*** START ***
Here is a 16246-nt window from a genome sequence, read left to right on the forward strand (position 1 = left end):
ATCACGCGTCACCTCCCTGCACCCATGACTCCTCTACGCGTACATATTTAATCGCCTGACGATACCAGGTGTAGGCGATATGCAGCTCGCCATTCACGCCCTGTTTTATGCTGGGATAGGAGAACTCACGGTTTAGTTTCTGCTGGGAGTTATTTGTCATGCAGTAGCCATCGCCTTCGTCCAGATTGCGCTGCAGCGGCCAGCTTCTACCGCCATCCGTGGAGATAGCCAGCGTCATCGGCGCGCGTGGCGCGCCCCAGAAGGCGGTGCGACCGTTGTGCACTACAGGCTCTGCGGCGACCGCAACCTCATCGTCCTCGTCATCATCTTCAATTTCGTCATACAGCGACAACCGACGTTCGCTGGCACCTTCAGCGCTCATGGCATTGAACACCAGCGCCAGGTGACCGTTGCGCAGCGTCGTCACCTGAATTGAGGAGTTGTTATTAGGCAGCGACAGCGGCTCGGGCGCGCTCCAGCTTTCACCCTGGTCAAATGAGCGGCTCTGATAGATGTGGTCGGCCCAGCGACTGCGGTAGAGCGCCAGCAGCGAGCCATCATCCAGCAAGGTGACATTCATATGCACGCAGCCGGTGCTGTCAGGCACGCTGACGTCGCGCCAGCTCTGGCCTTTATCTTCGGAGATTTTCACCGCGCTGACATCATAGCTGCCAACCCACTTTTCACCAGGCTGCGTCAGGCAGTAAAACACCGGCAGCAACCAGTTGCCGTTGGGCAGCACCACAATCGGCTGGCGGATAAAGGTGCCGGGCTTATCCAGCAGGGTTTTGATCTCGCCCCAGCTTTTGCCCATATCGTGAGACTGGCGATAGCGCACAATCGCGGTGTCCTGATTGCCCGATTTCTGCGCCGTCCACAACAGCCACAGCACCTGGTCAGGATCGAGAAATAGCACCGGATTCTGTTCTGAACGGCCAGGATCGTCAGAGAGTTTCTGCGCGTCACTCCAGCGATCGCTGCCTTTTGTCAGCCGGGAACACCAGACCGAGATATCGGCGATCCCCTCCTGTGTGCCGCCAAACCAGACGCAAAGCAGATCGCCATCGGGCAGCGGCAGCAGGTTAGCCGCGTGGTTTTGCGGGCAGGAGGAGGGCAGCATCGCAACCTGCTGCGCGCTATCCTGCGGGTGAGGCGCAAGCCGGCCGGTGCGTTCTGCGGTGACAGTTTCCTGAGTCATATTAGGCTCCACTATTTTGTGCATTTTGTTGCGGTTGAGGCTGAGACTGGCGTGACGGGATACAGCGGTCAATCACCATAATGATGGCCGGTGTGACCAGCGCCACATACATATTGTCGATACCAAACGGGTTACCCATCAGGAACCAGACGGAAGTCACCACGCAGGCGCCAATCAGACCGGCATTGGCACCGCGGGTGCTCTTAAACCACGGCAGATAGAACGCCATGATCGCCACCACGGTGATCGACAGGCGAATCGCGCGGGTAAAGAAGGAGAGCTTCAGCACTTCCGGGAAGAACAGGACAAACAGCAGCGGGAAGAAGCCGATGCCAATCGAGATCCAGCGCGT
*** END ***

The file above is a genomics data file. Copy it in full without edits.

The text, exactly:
Here is a 16246-nt window from a genome sequence, read left to right on the forward strand (position 1 = left end):
ATCACGCGTCACCTCCCTGCACCCATGACTCCTCTACGCGTACATATTTAATCGCCTGACGATACCAGGTGTAGGCGATATGCAGCTCGCCATTCACGCCCTGTTTTATGCTGGGATAGGAGAACTCACGGTTTAGTTTCTGCTGGGAGTTATTTGTCATGCAGTAGCCATCGCCTTCGTCCAGATTGCGCTGCAGCGGCCAGCTTCTACCGCCATCCGTGGAGATAGCCAGCGTCATCGGCGCGCGTGGCGCGCCCCAGAAGGCGGTGCGACCGTTGTGCACTACAGGCTCTGCGGCGACCGCAACCTCATCGTCCTCGTCATCATCTTCAATTTCGTCATACAGCGACAACCGACGTTCGCTGGCACCTTCAGCGCTCATGGCATTGAACACCAGCGCCAGGTGACCGTTGCGCAGCGTCGTCACCTGAATTGAGGAGTTGTTATTAGGCAGCGACAGCGGCTCGGGCGCGCTCCAGCTTTCACCCTGGTCAAATGAGCGGCTCTGATAGATGTGGTCGGCCCAGCGACTGCGGTAGAGCGCCAGCAGCGAGCCATCATCCAGCAAGGTGACATTCATATGCACGCAGCCGGTGCTGTCAGGCACGCTGACGTCGCGCCAGCTCTGGCCTTTATCTTCGGAGATTTTCACCGCGCTGACATCATAGCTGCCAACCCACTTTTCACCAGGCTGCGTCAGGCAGTAAAACACCGGCAGCAACCAGTTGCCGTTGGGCAGCACCACAATCGGCTGGCGGATAAAGGTGCCGGGCTTATCCAGCAGGGTTTTGATCTCGCCCCAGCTTTTGCCCATATCGTGAGACTGGCGATAGCGCACAATCGCGGTGTCCTGATTGCCCGATTTCTGCGCCGTCCACAACAGCCACAGCACCTGGTCAGGATCGAGAAATAGCACCGGATTCTGTTCTGAACGGCCAGGATCGTCAGAGAGTTTCTGCGCGTCACTCCAGCGATCGCTGCCTTTTGTCAGCCGGGAACACCAGACCGAGATATCGGCGATCCCCTCCTGTGTGCCGCCAAACCAGACGCAAAGCAGATCGCCATCGGGCAGCGGCAGCAGGTTAGCCGCGTGGTTTTGCGGGCAGGAGGAGGGCAGCATCGCAACCTGCTGCGCGCTATCCTGCGGGTGAGGCGCAAGCCGGCCGGTGCGTTCTGCGGTGACAGTTTCCTGAGTCATATTAGGCTCCACTATTTTGTGCATTTTGTTGCGGTTGAGGCTGAGACTGGCGTGACGGGATACAGCGGTCAATCACCATAATGATGGCCGGTGTGACCAGCGCCACATACATATTGTCGATACCAAACGGGTTACCCATCAGGAACCAGACGGAAGTCACCACGCAGGCGCCAATCAGACCGGCATTGGCACCGCGGGTGCTCTTAAACCACGGCAGATAGAACGCCATGATCGCCACCACGGTGATCGACAGGCGAATCGCGCGGGTAAAGAAGGAGAGCTTCAGCACTTCCGGGAAGAACAGGACAAACAGCAGCGGGAAGAAGCCGATGCCAATCGAGATCCAGCGCGT